On Gay Marriage In Ireland, From An Oklahoman In Love With An Irishman

I met Cormac in France. I’m from Oklahoma and before him I had no ties to Ireland. Now I average about three yearly trips. Every January, after spending Christmas with his family, Cormac says we won’t go back for another year. But he knows he’s defying destiny. There are birthdays, family vacations, funerals, anniversaries and weddings. This summer we have another wedding—his cousin’s. She’s marrying a man so the referendum on gay marriage in Ireland this Friday won’t have an effect on their plans. But if the “no” side wins, I’m not sure how we’re going feel at the ceremony. I know it’s a selfish thought. The event isn’t about us. It’s their day, not ours.

But the idea that we can’t eventually have our day will hurt.

A more immediate problem will be that uncomfortable question every unmarried couple hears at a wedding: “So when are you two tying the knot?” There you are with one of your boyfriend’s uncles or cousins, who’s got a few pints’ worth of carefree chattiness in him, asking you when you’re going to commit your life to his relative. How do you say, “Well, I’d like for us to live together for X number of years first, just to be sure…” without sounding like a jerk?

I try distraction tactics.

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“That’s funny. You know, once his mom had a dream about us getting married. Apparently we pulled up to the ceremony in a Hummer. I think the Hummer is my influence on the dream. Fair enough, I’m from Oklahoma. I’m lucky she didn’t dream of us riding in on a giant pit bull. So we get out of our traditional Midwestern marriage Hummer wearing, her words here, ‘absolutely gorgeous suits,’ which she obviously designed since it was her dream. Oh hey, that pint’s looking low, how about I get you another one?”

If the “no” vote wins, will telling that story make people feel sorry for us? The minute Cormac and I enter a conversation, will people feel like they have to check themselves and edit how they talk to us, filtering out the references to marriage, at a wedding? After a “no” vote: If they do, it might hurt; if they don’t, it might hurt. It’s an impossible situation. Something about it almost feels worse than the idea of us wallowing in bitterness, hunched over in the no-marriage corner of the room, trying to convince the barman to just hand over the bottle of gin for Christ’s sake. Oh God, what if he just gave us the bottle without a fight? Out of pity? That would be the worst. Free drinks for the party killers, the tiny dark spots on the married couple’s otherwise flawless day.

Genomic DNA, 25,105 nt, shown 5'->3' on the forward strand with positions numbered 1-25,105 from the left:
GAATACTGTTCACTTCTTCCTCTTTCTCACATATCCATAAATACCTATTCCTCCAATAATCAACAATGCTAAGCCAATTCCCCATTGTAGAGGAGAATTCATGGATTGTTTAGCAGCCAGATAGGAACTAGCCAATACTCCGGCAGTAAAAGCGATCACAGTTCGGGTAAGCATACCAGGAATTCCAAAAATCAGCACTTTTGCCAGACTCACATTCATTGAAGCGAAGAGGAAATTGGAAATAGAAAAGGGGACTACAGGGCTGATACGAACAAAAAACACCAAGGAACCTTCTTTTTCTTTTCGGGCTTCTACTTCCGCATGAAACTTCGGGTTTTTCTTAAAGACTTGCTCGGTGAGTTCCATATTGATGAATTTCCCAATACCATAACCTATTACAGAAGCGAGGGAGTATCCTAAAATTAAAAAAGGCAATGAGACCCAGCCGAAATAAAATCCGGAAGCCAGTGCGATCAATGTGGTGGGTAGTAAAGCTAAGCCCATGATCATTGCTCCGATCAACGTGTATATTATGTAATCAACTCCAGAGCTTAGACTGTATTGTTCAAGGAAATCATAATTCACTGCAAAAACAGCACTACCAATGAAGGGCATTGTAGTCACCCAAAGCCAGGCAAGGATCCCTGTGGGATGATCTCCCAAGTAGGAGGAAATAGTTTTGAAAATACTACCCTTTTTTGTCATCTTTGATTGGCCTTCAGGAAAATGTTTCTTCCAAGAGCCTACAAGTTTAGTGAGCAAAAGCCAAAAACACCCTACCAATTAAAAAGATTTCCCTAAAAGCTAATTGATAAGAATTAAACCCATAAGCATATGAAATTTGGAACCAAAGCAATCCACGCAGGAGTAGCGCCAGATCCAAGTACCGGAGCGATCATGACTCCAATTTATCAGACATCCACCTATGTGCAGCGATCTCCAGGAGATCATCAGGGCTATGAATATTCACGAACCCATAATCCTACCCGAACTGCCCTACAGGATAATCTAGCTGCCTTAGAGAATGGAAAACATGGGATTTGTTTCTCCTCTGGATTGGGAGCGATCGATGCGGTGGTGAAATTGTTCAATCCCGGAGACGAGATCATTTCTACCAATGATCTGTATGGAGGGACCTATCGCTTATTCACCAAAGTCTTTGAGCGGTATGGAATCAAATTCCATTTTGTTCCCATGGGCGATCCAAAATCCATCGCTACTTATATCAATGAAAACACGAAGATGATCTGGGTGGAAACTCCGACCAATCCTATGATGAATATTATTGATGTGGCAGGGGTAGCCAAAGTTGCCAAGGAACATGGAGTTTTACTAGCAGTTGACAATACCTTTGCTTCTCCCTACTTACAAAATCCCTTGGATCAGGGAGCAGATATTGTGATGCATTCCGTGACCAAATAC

I’ve tried to prepare a way to deal with this. I could say we can always get married in Oklahoma. Let’s think about that for a moment. In Oklahoma. In a state where not one single county voted for Obama in the last two presidential elections. We could grab fifty bucks, hop in a Hummer, train a pitbull to be our ring bearer, drive up to the courthouse in my hometown Pryor Creek and there we would be legally recognized as a married couple.

Honestly, that does sound amazing (especially the pitbull part). But here’s the problem: I can count on one hand the number of my family members that think I should be allowed to marry Cormac. If I add two by including my deceased parents (Where are your heartstrings? I will pull them…I will!), I can still count it on one hand. If my family members showed up, they would probably come with their funeral faces. Pitbulls and Hummers aside, it would be a pretty depressing ceremony. Who wants a wedding like that?

If it was in Ireland, how many of Cormac’s family members would show up? I couldn’t count them on the hands of every member of my family. They’re a dream family-in-law. It has to be Ireland. Also, his mother would kill me if it wasn’t.

I’ve really set myself up to end this with a proposal. Well, I’m not going to. Like I said earlier, I want us to live together for X number of years first. And even after X number of years, just like with any other couple, a proposal is something between us… and (if Cormac will let me get one) our pit bull.

Vote “yes.”

Lead photo: William Murphy on Flickr

David Lewis is short story writer from Oklahoma, now living in Paris, France. A version of this post appeared on Medium.

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